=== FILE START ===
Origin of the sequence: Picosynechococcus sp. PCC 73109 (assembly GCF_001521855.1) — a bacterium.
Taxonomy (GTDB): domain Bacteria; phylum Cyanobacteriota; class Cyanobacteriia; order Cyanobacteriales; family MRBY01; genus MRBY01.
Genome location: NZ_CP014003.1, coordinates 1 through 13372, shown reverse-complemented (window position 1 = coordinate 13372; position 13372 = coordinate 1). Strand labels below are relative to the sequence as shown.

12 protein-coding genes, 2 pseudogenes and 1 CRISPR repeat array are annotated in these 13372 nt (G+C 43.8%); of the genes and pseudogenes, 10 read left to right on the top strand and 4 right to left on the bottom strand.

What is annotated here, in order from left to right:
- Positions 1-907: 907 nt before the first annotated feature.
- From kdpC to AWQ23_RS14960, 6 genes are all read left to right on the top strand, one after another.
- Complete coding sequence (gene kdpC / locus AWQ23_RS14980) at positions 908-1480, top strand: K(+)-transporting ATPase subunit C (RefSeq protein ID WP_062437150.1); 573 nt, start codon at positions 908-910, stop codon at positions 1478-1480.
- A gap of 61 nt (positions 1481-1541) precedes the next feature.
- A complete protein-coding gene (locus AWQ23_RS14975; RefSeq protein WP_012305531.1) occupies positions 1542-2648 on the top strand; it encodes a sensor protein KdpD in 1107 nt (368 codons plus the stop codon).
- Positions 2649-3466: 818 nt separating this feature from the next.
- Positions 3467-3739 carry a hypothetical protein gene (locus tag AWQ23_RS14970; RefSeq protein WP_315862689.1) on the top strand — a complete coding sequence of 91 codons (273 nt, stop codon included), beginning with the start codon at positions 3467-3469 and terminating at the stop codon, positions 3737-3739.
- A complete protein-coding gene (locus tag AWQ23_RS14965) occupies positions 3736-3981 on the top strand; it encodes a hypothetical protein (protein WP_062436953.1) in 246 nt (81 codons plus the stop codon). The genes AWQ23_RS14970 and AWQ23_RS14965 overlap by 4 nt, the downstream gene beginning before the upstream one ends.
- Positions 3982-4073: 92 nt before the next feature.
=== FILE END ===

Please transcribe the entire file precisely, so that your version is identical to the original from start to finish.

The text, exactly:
Origin of the sequence: Picosynechococcus sp. PCC 73109 (assembly GCF_001521855.1) — a bacterium.
Taxonomy (GTDB): domain Bacteria; phylum Cyanobacteriota; class Cyanobacteriia; order Cyanobacteriales; family MRBY01; genus MRBY01.
Genome location: NZ_CP014003.1, coordinates 1 through 13372, shown reverse-complemented (window position 1 = coordinate 13372; position 13372 = coordinate 1). Strand labels below are relative to the sequence as shown.

12 protein-coding genes, 2 pseudogenes and 1 CRISPR repeat array are annotated in these 13372 nt (G+C 43.8%); of the genes and pseudogenes, 10 read left to right on the top strand and 4 right to left on the bottom strand.

What is annotated here, in order from left to right:
- Positions 1-907: 907 nt before the first annotated feature.
- From kdpC to AWQ23_RS14960, 6 genes are all read left to right on the top strand, one after another.
- Complete coding sequence (gene kdpC / locus AWQ23_RS14980) at positions 908-1480, top strand: K(+)-transporting ATPase subunit C (RefSeq protein ID WP_062437150.1); 573 nt, start codon at positions 908-910, stop codon at positions 1478-1480.
- A gap of 61 nt (positions 1481-1541) precedes the next feature.
- A complete protein-coding gene (locus AWQ23_RS14975; RefSeq protein WP_012305531.1) occupies positions 1542-2648 on the top strand; it encodes a sensor protein KdpD in 1107 nt (368 codons plus the stop codon).
- Positions 2649-3466: 818 nt separating this feature from the next.
- Positions 3467-3739 carry a hypothetical protein gene (locus tag AWQ23_RS14970; RefSeq protein WP_315862689.1) on the top strand — a complete coding sequence of 91 codons (273 nt, stop codon included), beginning with the start codon at positions 3467-3469 and terminating at the stop codon, positions 3737-3739.
- A complete protein-coding gene (locus tag AWQ23_RS14965) occupies positions 3736-3981 on the top strand; it encodes a hypothetical protein (protein WP_062436953.1) in 246 nt (81 codons plus the stop codon). The genes AWQ23_RS14970 and AWQ23_RS14965 overlap by 4 nt, the downstream gene beginning before the upstream one ends.
- Positions 3982-4073: 92 nt before the next feature.